Their project has several goals. The first is to see how reliable current computational methods are for certain molecules that have very weak intermolecular bonds, such as hydrocarbons. Hydrocarbons are simple compounds that contain only hydrogen and carbon. Since these molecules have weak interactions that stabilize their orientations, many of them, when surrounded by other molecules just like them, form crystals that retain the arrangement of atoms that they had as isolated molecules.
In those cases, scientists usually think of the crystalline solid as composed of molecular building blocks linked together. If the molecules don't change their structure when surrounded by other like molecules, scientists treat them as an oriented gas, a collection of molecules with fixed relative orientation, spacing, and properties. Because the arrangement of the individual molecules is not altered by strong chemical interactions with surrounding molecules, their traits will be expressed in the whole crystalline solid. Scientists can then predict the properties of the crystalline solid based on the traits of the individual building blocks by using quantum chemical methods called oriented gas approximations.
On the other hand, some molecules--even some hydrocarbons--do change their structure when surrounded with other like molecules. The properties of those crystalline solids are different than the properties of the individual molecules, and oriented gas approximations fail. In those cases, Hudson says, "the assembly of the crystalline solid with the desired properties may not be as simple as the independent packing of the building blocks but rather a cooperative process of different chemical reactions working together when each molecule interacts with the ones surrounding it."
The team found that the best way to look for failure in quantum theoretical methods like the oriented gas approximation was to experimentally test the vibrations in the molecular structure. The bonds between atoms in a molecule are a lot like springs. By exciting a molecule with energy, you can learn a lot about its structure and the strength of its bonds based on the way those springs vibrate.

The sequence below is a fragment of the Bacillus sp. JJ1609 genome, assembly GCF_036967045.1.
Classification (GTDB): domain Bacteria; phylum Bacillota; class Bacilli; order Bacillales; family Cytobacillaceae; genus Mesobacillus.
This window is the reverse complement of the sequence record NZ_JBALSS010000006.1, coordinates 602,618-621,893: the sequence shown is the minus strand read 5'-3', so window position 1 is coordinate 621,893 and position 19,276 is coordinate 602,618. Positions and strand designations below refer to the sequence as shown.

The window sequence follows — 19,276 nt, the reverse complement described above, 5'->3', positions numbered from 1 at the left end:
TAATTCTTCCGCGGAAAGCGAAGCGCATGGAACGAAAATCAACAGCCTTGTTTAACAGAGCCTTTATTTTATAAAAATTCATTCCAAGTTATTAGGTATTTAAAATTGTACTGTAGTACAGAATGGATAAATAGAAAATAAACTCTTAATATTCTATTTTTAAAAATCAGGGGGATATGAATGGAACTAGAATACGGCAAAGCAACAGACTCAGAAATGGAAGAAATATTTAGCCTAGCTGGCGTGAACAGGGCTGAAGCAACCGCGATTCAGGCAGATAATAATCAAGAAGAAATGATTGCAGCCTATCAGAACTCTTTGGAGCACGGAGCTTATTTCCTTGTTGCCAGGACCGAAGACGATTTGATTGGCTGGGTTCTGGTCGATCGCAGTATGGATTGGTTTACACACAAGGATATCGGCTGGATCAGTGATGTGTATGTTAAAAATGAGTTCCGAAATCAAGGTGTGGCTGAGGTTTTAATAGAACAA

Hudson's team did this by shooting a beam of neutrons into a highly symmetric hydrocarbon molecule called dodecahedrane, using an experimental method called inelastic neutron scattering (INS) spectroscopy. The intensity with which the neutrons scattered upon interaction with the nuclei of particular molecules was computed from knowledge of which atoms were moving like they normally would absent the beam of neutrons. The team then compared the results of this experimental method on both isolated crystal molecules and a sample of the crystalline solid.
Damian Allis, a graduate student working on the project, says, "Molecules feel the same physical constraints from crystal packing that someone on the subway would from other passengers. If you take that person on the subway and put them on a bumpy track, where they move and how far they move will be determined by where everyone else is. Their restricted motion on a crowded subway will look very different to an observer than their motion on a bumpy track if the car was empty of other people. We see those differences when comparing vibrational spectra of isolated molecules with crystalline solids and, therefore, learn about the environment of the molecule in the crystal."
The team found that quantum theoretical methods currently used by scientists described the vibrations observed in the isolated molecule fairly well. However, when looked at in detail, the methods used for isolated molecules did not accurately describe the molecular structure of many molecules forming a solid, showing that the arrangement of dodecahedrane atoms relative to each other changes slightly when surrounded by other like molecules. New quantum chemical methods applicable to solids correctly predict this molecular deformation.
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